No two breasts are alike. For many women, even her own two natural breasts may not quite match. It is normal to have breasts that are different sizes and even different shapes. Breasts come in many different shapes, all of them completely normal, but important to be aware of when shopping for a bra.

“A properly fitted bra is important for all women, not just large-breasted women who suffer discomfort in their necks and backs when their bras don’t support them adequately. Every woman will be more comfortable and less restrained in her physical activity if she is wearing a properly fitted bra.”

— plastic surgeon and breast specialist Dr. Constance M. Chen

Breast Shape Determinations

Breast shape is determined primarily by genetics, but influenced by several additional factors, weight chief among them. The breast tissue that isn’t made up of milk ducts is largely composed of fat cells that increase and decrease as weight is gained and lost, potentially changing the shape as well as the size of the breast. Other factors are the hormonal changes that accompany pregnancy and breastfeeding and the changes that are a natural consequence of aging as skin loses elasticity and as the composition of breast tissue changes to a higher concentration of fat, which is more prone to sagging. Most women find that the shape of their breasts changes more than once over the course of their lifetimes and with that change comes the realization that it may be time to retire the bra style worn for decades and get fitted for a new one.

“Any catalog of breast shapes is only an approximation. Just as every woman is unique, her breast shape cannot be expected to conform to a picture or description. However, even having a general idea of the one or two shapes that match you best can make all the difference in making sure you get a bra that fits. These descriptions of breast shapes aren’t comprehensive but most women – with the aid of a mirror – should be able to get an idea of which ones come closest to her own.”

— Dr Chen

  • Round breasts appear to be equally full at the top and bottom of the breast. Not many women have well-rounded breasts, but many bras are designed for this presumed shape and account for lots of poor fit.
  • Tear drop breasts are also rounded but fuller at the bottom than at the top. Women who have lost weight may find that their breasts now reflect this shape as they have less roundness at the top.
  • Bell breasts are also fuller at the bottom, but narrower at the top and less rounded than tear drops.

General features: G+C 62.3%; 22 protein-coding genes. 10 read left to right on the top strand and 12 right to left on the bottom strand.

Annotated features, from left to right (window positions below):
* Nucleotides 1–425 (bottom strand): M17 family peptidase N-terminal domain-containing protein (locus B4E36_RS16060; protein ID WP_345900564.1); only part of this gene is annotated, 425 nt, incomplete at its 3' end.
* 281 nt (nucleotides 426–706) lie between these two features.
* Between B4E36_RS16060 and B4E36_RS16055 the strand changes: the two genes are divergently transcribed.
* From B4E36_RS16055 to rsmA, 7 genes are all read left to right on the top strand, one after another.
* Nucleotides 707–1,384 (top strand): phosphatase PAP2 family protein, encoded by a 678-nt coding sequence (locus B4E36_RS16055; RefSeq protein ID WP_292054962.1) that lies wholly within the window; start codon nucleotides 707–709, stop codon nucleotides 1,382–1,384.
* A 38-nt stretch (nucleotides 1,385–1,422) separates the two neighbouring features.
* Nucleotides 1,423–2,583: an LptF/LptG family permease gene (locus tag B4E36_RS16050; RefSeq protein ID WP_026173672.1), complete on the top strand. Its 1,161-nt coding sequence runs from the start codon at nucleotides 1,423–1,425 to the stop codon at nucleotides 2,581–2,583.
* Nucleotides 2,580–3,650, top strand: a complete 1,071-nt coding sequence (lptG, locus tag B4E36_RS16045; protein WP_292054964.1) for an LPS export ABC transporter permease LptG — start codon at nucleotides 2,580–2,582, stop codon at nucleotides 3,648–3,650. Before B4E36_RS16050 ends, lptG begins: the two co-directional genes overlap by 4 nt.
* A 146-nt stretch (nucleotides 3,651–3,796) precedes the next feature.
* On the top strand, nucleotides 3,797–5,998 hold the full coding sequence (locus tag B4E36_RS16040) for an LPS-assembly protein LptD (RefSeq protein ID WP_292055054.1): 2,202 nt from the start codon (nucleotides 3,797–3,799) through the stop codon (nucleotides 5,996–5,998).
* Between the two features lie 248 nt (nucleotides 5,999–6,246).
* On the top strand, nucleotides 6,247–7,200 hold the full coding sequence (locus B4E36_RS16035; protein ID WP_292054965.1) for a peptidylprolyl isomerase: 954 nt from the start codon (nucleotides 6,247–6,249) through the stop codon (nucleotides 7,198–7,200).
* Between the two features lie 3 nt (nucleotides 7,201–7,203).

• East west breasts have nipples that point outward, away from each other.
  • Side set breasts have a wide space between them; close set breasts have very little space between them.
  • Slender breasts are narrow and long and have nipples that point downward.
  • Athletic breasts tend to be wide-set and more muscular with less breast tissue, correlating with an athletic body that is muscular with little fat.
  • Conical breasts are cone-shaped rather than round and are more common in small-breasted women.
  • Asymmetric breasts may have differences in size or shape.
  • Relaxed breasts have looser tissue and nipples that point downward, similar to slenders, but generally fuller; they are more common later in life.

“Many women wear a bra that does not fit properly, which can lead to discomfort. The best way to be properly fitted for a bra is in a specialized shop with experienced bra fitters. But with or without expert help, understanding the shape of your breasts will help you get the right fit. When a bra fits properly, there will be no gapping and no overflow in the cups, the straps won’t slip or dig into your shoulders, and you should be able to slip two fingers under the band in the back. Remember that the shape of your breasts will affect which bra is right for you.”

— Dr Chen

Constance M. Chen, MD, is a board-certified plastic surgeon with special expertise in the use of innovative natural techniques to optimize medical and cosmetic outcomes for women undergoing breast reconstruction. She is Clinical Assistant Professor of Surgery (Plastic Surgery) at Weill Cornell Medical College and Clinical Assistant Professor of Surgery (Plastic Surgery) at Tulane University School of Medicine.

[Source(s): MCPR LLC, PRWeb]

Related Content:
The COVID-19 Vaccine and Breast Implants: Do They Affect One Another?
8 Things a Plastic Surgeon Wants You to Know About Breast Revisions
This Plastic Surgeon Developed a Reconstructive Technique For Breast Cancer Survivors Who Don’t Want Implants